- Group F: Allianz Arena (Munich, Germany) and Puskas Arena (Budapest, Hungary)
Wembley will stage the end of business for the tournament. The 90,000-seat stadium is the largest venue used and will host the final.
Due to travel, the semi-finals will also take place under the famous London Arch.
In addition, Wembley will host three group matches and two round of 16.
The quarter-finals take place in St. Petersburg, Rome, Munich and Baku.
Main events of Euro 2020
England (Group D)
- England v Croatia: June 13 at Wembley
- England v Scotland: June 18 at Wembley
- Czech Republic – England: June 22 at Wembley
Scotland (Group D)
- Scotland v Czech Republic: June 14 at Hampden Park
- England v Scotland: June 18 at Wembley
- Croatia v Scotland: June 22 at Hampden Park
Wales (Group A)
- Wales – Switzerland: June 12 at the Olympic Stadium (Baku)
- Turkey – Wales: June 16 at the Olympic Stadium (Baku)
- Italy – Wales: June 20 at Stadio Olimpico (Rome)
Euro 2020: will the fans be there?
UEFA has demanded that every host can organize matches with at least 25% capacity in the stands.
The Danish government was the first to confirm that matches in Copenhagen will be played in front of at least 11,000 supporters.
The matches in London will be with at least 17,000 fans and possibly many more. The FA Cup final will have 21,000 spectators on May 15.
Meanwhile, Dublin and Bilbao have lost their matches after confirming they will not be able to meet UEFA’s demands. Games from these cities were moved to St. Petersburg and Seville.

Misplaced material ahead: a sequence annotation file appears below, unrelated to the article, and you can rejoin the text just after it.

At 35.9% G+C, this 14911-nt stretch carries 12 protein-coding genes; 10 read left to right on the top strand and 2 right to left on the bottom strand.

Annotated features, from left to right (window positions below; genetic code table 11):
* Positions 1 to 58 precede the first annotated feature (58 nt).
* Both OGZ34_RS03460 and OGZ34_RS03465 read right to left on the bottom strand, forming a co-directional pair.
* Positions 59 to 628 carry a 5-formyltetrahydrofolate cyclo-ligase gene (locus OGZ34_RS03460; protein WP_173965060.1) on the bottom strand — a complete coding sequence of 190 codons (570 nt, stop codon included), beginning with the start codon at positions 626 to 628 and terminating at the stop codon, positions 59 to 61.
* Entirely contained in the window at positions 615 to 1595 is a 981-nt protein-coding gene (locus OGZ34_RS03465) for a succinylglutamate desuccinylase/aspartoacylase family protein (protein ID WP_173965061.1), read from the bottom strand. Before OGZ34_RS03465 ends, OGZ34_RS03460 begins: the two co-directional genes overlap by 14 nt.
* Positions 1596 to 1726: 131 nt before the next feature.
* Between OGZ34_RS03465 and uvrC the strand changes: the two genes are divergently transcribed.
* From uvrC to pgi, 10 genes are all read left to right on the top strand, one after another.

Munich were in major doubt but confirmed they will retain their hosting rights for the tournament.
Confirmed information from host cities:
- Amsterdam – At least 25%, increase possible
- Baku – 50%, without authorized foreign spectators other than citizens of participating teams
- Bucharest – At least 25%, increase possible
- Budapest – Full capacity
- Copenhagen – 25% – 33%, possible increase
- Glasgow – 25%
- London – At least 25%, increase possible
- Munich – At least 20%
- Rome – At least 25%, increase possible
- St. Petersburg – At least 50%, increase possible
- Seville – 30%
Euro 2020: When should you confirm the roster?
England, Wales, Scotland and other teams participating in the Championship must register their teams by Tuesday 1 June – 10 days before the opening match.
England boss Gareth Southgate will likely announce who he faces in the week of May 23, after the Premier League season ends.
Each team must have three goalkeepers.
Only players from these teams will be able to play but the teams will have until their first matches of the tournament to replace an injured or ill player.
Teams are usually only allowed to nominate teams of 23 players, but UEFA has confirmed this has been pushed back to 26 amid the implications of COVID.
The day’s teams will still only be allowed to contain 23 players.
UEFA has also confirmed that the coronavirus is classified as a ‘serious illness’, meaning a player can be substituted if they test positive before a team’s first game.
The governing body also said goalkeepers will be able to be called in in the event of injury or illness before each game.